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Mamie ClarkMamie Clark
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Session:         Page of 100

set very right with some of the people that we talked to, who were mostly white.

Q:

Incidentally, you understand that you can put any restriction on any part of this that you want.

Clark:

Yes, from your letter, yes.

Q:

So if we do get into any sensitive questions like this, from the standpoint of history --

Clark:

-- you can cut it out if you like --

Q:

Well, it should be there, for history, but you can even seal it for whatever term you choose yourself. Do that after you've read what you've said.

You mentioned going to other blacks for support. You mentioned black organizations, the Urban League and the NAACP. But do I understand correctly that at the time you were seeking their support, there was also a feeling, on the part of the more militant blacks at least, that these were “Uncle Tom” groups, that these blacks really were fronts for white organizations?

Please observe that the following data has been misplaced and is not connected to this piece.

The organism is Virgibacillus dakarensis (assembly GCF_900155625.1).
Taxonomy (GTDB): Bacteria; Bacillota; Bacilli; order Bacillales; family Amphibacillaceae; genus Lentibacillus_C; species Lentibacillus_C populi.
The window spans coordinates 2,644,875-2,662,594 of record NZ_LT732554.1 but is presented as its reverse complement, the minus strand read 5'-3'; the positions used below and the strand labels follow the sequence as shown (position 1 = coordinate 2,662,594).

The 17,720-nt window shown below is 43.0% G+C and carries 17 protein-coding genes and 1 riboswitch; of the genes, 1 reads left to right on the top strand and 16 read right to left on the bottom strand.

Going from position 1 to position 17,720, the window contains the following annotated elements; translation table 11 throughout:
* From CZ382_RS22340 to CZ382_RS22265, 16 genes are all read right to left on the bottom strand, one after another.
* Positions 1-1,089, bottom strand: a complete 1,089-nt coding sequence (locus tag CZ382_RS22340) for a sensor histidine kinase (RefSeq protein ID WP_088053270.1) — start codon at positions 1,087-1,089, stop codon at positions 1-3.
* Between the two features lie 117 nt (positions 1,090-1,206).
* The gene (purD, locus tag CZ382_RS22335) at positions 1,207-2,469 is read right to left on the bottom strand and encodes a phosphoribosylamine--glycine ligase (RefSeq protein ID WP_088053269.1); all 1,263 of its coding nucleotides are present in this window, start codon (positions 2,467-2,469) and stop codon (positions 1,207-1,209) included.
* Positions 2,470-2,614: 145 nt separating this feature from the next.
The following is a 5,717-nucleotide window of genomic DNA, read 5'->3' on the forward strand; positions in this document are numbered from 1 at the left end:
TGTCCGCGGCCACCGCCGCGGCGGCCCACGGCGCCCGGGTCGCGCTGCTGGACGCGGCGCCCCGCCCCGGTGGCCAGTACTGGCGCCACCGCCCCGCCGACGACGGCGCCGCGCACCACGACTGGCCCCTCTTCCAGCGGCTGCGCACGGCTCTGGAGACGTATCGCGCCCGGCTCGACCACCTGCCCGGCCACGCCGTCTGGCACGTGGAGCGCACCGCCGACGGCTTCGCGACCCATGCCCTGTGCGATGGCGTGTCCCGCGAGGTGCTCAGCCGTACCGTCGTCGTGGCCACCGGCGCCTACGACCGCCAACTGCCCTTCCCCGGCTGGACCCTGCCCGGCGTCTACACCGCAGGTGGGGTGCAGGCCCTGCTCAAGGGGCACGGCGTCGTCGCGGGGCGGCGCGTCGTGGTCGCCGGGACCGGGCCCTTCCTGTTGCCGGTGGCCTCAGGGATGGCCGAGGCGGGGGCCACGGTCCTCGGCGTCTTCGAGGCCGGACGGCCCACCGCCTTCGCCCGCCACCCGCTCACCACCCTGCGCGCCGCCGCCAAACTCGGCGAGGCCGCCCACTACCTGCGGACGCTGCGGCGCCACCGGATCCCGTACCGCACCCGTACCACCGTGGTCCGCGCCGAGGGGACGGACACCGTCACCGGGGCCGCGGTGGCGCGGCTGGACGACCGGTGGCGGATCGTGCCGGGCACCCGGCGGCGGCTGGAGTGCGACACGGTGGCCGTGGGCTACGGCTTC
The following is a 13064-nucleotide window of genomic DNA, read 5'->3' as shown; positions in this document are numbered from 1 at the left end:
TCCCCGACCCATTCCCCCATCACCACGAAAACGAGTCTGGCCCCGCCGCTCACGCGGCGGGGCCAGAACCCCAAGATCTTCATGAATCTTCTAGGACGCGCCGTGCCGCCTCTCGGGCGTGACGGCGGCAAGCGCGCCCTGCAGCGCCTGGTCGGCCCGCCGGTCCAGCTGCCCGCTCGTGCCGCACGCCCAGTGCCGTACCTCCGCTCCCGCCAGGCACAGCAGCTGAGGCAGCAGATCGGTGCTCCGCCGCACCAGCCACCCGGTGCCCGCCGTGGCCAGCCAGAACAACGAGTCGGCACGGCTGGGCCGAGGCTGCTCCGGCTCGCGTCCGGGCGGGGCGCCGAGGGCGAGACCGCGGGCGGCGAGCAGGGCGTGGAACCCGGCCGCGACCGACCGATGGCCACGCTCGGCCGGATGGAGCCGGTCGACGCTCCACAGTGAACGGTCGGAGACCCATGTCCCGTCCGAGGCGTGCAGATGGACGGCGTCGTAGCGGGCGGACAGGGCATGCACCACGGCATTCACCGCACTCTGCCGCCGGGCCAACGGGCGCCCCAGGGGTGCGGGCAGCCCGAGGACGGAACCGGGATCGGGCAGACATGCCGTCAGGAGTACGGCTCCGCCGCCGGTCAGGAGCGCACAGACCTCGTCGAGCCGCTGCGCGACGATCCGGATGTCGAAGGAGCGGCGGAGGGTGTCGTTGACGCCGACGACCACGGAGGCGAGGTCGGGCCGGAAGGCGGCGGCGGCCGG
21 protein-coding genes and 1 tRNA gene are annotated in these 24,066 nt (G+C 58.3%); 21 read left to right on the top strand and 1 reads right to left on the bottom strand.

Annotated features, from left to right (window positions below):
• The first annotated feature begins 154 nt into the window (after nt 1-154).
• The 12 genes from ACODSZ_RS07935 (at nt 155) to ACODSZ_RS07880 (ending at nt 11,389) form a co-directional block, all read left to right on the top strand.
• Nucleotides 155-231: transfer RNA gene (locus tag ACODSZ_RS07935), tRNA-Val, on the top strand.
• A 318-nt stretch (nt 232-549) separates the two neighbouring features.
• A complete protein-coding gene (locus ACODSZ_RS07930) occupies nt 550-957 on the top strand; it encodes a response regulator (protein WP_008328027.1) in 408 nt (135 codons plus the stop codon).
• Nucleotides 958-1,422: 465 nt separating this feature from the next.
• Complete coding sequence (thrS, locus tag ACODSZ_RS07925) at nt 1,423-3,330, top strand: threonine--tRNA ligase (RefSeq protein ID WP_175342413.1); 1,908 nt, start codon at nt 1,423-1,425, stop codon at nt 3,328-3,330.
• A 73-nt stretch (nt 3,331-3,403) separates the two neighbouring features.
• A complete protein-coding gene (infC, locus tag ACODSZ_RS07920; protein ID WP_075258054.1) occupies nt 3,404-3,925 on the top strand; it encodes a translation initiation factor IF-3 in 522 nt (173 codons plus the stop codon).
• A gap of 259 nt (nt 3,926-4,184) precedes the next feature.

Clark:

At that time, that was probably true. I mean, we couldn't stop to consider that, in the sense that we were desperate to set up a service, and we recognized, we had to go to everybody. We couldn't just go to whites. We had two go to blacks too. We didn't hope for much from the Urban League, but we had to go there and discuss it with them. And indeed, itpaid off in much later years, in the



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